[Project Embodied #2] Jean Rim. Spring Equinox. Los Angeles: 2017 May 13

By Emily Sack*

With three delicate chimes – one… two… three… – amidst a crowd just fallen silent with anticipation, the performance begins. A massage table covered in soil is situated within the gallery space with the audience around all sides. The artist, Jean Rim, begins massaging an ageless, genderless human form made from sod that rests atop the table.

The browning sod indicates the death and decay of the figure, the animation of the massage implied a breathing life that now becomes still. The artist scoops up the form, which is not quite the size of an adult. Mining a trove of imagery, from Pablo Picasso’s Guernica to Michelangelo’s Pietà, Rim evokes the trauma of a mother, tears silently streaming down her face, cradling her lost child. Like a funerary procession, the audience follows the artist as she exits the gallery space into the back courtyard where the form is laid to rest on the pavement.Upon returning to the interior space, the artist places a full, fresh rectangular sheet of sod atop the massage table. The green is vibrant and the permeating earthy smell of soil once again feels full of life. Rim gathers a blade and begins to cut away pieces of the sod to reveal a new human form. The action simultaneously feels destructive and constructive as pieces are somewhat violently torn away in an

Upon returning to the interior space, the artist places a full, fresh rectangular sheet of sod atop the massage table. The green is vibrant and the permeating earthy smell of soil once again feels full of life. Rim gathers a blade and begins to cut away pieces of the sod to reveal a new human form. The action simultaneously feels destructive and constructive as pieces are somewhat violently torn away in an action of creation both rough and tender. In another allusion to Michelangelo, it feels as though the figure was already there and the artist simply had to emancipate it from the raw material.Just as the equinox brings equal day and night, Rim’s performance brings equal love and loss, birth and death. Rim becomes a personified Mother Earth, holding the life and nature in her arms, mourning the loss of a being but also giving birth to another. The performance stimulates the senses – the ambient music, the pervasive aroma of earth and grass, the skilled hands caressing the soil and figure.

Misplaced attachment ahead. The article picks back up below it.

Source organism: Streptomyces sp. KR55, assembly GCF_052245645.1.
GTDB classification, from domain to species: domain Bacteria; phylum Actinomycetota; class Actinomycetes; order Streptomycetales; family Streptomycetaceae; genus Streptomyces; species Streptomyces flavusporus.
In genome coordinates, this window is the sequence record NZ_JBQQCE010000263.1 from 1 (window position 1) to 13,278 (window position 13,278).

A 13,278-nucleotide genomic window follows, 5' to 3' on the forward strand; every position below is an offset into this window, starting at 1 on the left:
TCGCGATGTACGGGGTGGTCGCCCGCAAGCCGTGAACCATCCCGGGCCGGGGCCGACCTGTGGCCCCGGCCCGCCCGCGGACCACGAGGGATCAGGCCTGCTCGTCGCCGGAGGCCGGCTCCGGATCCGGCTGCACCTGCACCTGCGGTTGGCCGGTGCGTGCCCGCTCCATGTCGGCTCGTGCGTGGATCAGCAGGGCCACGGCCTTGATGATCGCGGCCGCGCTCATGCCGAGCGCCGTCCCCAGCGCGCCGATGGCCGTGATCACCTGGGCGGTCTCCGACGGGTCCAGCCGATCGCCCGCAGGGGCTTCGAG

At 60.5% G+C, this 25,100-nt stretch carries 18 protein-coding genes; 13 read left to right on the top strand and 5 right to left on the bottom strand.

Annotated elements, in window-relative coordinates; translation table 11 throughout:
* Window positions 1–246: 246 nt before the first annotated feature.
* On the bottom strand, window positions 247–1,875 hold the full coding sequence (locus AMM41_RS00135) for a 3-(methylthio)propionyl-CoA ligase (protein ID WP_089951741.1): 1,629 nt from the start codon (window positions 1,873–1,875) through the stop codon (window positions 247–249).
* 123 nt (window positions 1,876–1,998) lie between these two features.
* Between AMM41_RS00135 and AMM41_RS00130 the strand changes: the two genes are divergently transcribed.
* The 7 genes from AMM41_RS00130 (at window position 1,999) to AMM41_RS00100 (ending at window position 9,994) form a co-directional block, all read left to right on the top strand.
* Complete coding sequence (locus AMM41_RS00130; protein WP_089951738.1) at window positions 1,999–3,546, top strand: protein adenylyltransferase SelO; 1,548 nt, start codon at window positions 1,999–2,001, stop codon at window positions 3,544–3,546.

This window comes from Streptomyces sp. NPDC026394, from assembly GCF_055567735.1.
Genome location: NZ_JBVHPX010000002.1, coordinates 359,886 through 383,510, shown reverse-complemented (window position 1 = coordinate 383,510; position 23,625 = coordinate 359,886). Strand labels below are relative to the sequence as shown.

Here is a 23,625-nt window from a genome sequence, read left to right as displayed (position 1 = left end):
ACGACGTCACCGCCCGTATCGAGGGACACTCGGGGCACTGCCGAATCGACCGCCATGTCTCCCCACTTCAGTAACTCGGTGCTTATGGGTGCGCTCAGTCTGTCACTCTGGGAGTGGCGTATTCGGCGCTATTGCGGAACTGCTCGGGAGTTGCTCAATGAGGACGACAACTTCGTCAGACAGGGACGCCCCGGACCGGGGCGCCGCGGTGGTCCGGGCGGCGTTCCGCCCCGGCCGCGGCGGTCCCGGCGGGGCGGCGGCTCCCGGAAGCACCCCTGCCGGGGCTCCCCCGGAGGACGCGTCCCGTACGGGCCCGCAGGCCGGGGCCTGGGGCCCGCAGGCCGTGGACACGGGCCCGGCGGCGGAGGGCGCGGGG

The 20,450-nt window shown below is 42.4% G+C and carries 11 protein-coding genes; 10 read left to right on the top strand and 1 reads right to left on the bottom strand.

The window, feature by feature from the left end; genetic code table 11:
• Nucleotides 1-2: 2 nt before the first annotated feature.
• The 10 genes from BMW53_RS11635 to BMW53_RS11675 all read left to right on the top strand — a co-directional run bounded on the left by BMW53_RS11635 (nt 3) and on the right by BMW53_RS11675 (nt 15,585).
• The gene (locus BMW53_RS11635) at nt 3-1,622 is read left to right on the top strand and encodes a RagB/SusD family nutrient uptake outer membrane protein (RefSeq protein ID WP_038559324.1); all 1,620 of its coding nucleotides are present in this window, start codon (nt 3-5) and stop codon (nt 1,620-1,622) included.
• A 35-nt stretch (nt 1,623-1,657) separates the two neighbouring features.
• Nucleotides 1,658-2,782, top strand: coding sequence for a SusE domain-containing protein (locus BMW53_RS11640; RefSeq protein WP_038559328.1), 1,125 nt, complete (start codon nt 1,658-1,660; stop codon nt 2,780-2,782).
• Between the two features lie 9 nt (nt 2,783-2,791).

Just as the equinox brings equal day and night, Rim’s performance brings equal love and loss, birth and death. Rim becomes a personified Mother Earth, holding the life and nature in her arms, mourning the loss of a being but also giving birth to another. The performance stimulates the senses – the ambient music, the pervasive aroma of earth and grass, the skilled hands caressing the soil and figure.At the conclusion of the performance, the massage table is left in the gallery space, where the newly created being will presumably meet the same

At the conclusion of the performance, the massage table is left in the gallery space, where the newly created being will presumably meet the same browning fate of the original figure throughout the course of the exhibition. After tempting the viewers with the intimate massaging of the soil, a simple sign remains: “Please Do Touch the Art.”

 

Photo by Christian Alvarez

 

*Emily Sack studied Art History and Spanish at the University of Mary Washington in Fredericksburg, VA and earned an MA in Art History at Richmond, the American International University in London. She specializes in contemporary art and works in museum education and visitor engagement.